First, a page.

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Courtesy of Instagram / @metaphysicalmeagan

Five of the weirdest, most dangerous wellness trends on social media

From drinking fish tank cleaner to sunning your perineum

The wellness industry is booming, valued at $4.4 billion in 2020. With this in mind, it’s no surprise that so many influencers and celebrities are keen to shill wellness-adjacent products or services.

While many figures in the wellness space may be genuinely good-hearted people striving to spread positivity and improve the lives of others, it’s equally fair to say that there’s a hefty number of influencers who are just looking to make a quick buck. And though it’s disturbing to see people shun science and morality in favour of ~vibes~ and £££, the schadenfreude in seeing these products exposed for what they really are is unmatched.

From methylene blue to Gwyneth Paltrow’s infamous Jade Eggs, here are five of the weirdest wellness trends currently being shilled on social media.

Methylene blue

Most recently, medical experts have warned against influencers promoting the health benefits of ‘methylene blue’ – a disinfectant, anti-fungal, and antiparasitic treatment usually used to clean fish tanks.

Regardless, a number of influencers have promoted methylene blue on social media, arguing that ingesting the chemical has a number of health benefits. Some have claimed that methylene blue works as a nootropic and is “a potent cognitive enhancer”, while others have suggested that it can treat Alzheimer’s, Parkinson’s, and dementia.

But, sadly, methylene blue isn’t the miracle worker some influencers are making it out to be. Hussain Abdeh, superintendent pharmacist at Medicine Direct, told The Independent that methylene blue can be “toxic” if taken in large doses. “Taking an unregulated amount can be very dangerous,” he warned. 

Vaginal steaming

The idea behind vaginal steaming is simple: you perch above a bowl of hot water infused with herbs – mugwort is Gwyneth Paltrow’s go-to – and ‘steam clean’ your vagina. The Goop founder suggested that vaginal steaming could also imbue people with extra energy, ‘rebalance’ female hormones, and ‘clean’ your uterus (?).

Although giving your vagina a spa treatment sounds chic, in practice, the moisture and heat from v-steaming can leave you prone to yeast infections, which are decidedly unchic. Plus, as the vagina cleans itself anyway, over-washing can result in upsetting its natural pH balance which can cause irritation or lead to infections.

Basically: put the kettle down? It’s not worth it.

Raw meat

Heidi Montag was recently spotted gnawing on a raw bison heart straight out of a bloody Ziploc bag – but it’s not the first time the TV personality decided to snack on a bit of raw meat. She’s posted Instagram videos of herself nibbling on raw liver and bull’s testicles, which begs the question: why the fuck would you do that?

“Organs are very nutritious parts of animals [...] Eating raw liver is going to preserve as many nutrients as possible,” Montag told PEOPLE. Montag added that she’s been using this diet to get pregnant: “I have been trying to get pregnant for over a year and a half, I'm willing to try different things,” she said. “It’s a great source of nutrients! I have felt incredible on this diet. A lot more energy, clarity, increased libido, and overall improvement on chronic pain I have had.”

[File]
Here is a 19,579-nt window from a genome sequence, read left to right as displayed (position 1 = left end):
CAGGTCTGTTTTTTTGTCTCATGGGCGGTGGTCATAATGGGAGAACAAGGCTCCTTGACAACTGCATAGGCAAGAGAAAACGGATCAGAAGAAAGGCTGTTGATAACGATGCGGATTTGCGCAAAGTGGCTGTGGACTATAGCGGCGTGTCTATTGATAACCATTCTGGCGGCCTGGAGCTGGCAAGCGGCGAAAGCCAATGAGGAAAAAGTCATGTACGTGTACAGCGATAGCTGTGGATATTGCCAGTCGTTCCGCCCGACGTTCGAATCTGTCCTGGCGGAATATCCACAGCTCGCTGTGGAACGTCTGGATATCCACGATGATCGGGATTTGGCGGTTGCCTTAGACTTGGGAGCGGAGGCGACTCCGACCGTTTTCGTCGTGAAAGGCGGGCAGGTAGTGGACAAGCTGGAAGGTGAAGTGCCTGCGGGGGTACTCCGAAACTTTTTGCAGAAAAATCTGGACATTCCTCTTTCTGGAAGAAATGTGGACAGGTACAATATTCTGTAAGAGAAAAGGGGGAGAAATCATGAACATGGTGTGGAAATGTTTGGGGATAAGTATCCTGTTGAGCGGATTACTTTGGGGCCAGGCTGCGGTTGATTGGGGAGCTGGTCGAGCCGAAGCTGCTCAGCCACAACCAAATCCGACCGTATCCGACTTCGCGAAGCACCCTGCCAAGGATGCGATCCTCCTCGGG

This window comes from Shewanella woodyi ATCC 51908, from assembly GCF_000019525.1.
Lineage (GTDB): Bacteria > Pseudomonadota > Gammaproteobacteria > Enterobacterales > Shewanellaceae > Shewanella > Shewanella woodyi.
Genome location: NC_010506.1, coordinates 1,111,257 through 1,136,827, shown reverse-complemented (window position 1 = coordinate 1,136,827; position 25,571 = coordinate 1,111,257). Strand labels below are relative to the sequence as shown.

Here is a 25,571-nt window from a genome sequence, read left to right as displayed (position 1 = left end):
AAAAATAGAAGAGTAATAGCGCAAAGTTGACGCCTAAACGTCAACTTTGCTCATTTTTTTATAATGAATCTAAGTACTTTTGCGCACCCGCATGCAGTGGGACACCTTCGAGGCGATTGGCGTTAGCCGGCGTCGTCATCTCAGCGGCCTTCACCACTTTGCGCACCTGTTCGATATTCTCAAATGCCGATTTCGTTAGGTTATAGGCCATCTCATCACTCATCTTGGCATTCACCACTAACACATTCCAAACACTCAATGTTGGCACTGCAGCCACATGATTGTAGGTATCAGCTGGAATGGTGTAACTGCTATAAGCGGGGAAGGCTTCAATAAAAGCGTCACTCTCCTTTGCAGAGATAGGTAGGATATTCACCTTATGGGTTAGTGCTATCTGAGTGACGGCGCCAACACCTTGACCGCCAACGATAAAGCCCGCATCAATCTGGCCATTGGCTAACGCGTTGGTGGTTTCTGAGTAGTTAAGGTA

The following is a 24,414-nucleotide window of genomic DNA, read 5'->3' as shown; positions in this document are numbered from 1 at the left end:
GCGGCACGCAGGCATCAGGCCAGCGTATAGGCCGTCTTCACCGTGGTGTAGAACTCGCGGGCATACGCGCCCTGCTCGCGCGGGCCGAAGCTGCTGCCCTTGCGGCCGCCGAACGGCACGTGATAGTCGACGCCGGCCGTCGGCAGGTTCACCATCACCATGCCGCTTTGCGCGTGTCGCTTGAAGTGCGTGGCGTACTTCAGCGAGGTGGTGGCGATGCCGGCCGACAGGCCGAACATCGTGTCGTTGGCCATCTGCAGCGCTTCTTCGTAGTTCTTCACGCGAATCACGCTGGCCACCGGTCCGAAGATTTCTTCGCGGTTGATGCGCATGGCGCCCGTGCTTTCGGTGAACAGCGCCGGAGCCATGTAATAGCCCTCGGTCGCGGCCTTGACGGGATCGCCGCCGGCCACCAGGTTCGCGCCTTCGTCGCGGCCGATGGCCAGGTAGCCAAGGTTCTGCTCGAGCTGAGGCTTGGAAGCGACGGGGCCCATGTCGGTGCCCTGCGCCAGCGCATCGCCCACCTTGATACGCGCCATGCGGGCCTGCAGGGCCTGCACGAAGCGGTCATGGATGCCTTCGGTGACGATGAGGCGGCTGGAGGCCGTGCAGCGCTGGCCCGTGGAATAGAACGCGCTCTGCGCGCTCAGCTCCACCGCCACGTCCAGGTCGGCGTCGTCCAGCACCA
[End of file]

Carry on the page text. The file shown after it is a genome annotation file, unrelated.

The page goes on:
Obviously, there is a considerable risk of getting salmonella, a tapeworm infection, or literally dying from ingesting uncooked meat. On top of this, raw meat has also recently become disconcertingly connected to alt-right groups. All in all, a pretty disturbing trend x

Perineum sunning

Back in 2019, wellness influencer Metaphysical Meagan went viral after posting a photo on Instagram promoting perineum sunning. In one caption, Meagan claimed that “30 seconds of sunlight on your butthole is the equivalent of a full day of sunlight with your clothes on.” She listed benefits including increased energy, better sleep, and better connection to sexual energy.

Sadly, there is no proof that perineum sunning has any health benefits. What’s worse is that it might be dangerous too: as any skincare buff knows, you should not be exposing any area of your skin to the sun without protection – but especially not your perineum, an area apparently particularly sensitive to sun damage which can increase your risk of skin cancer. As scrubbing your genitals with SPF isn’t really an option, it’s best to just keep your pants on.

The yoni egg

When it comes to wacky wellness trends, Gwyneth Paltrow is the gift that keeps on giving. Back in 2017, Goop marketed the $66 ‘Jade Egg’, which was designed to be “used by women to increase sexual energy, health, and pleasure”. Goop also claimed that the eggs – which were meant to be inserted into your vagina – could ‘fix’ your hormone levels and also improve bladder control.

Gynaecologists raised concerns about Goop’s Jade Egg almost immediately, with some flagging that as the stones were porous it was difficult to thoroughly sterilise them between uses. As a result, the eggs could cause bacteria to proliferate inside the vagina, which could lead to bacterial vaginosis or even toxic shock syndrome.

Goop was ultimately handed a $145,000 fine in 2018 for their “unsubstantiated” marketing claims about the Jade Egg.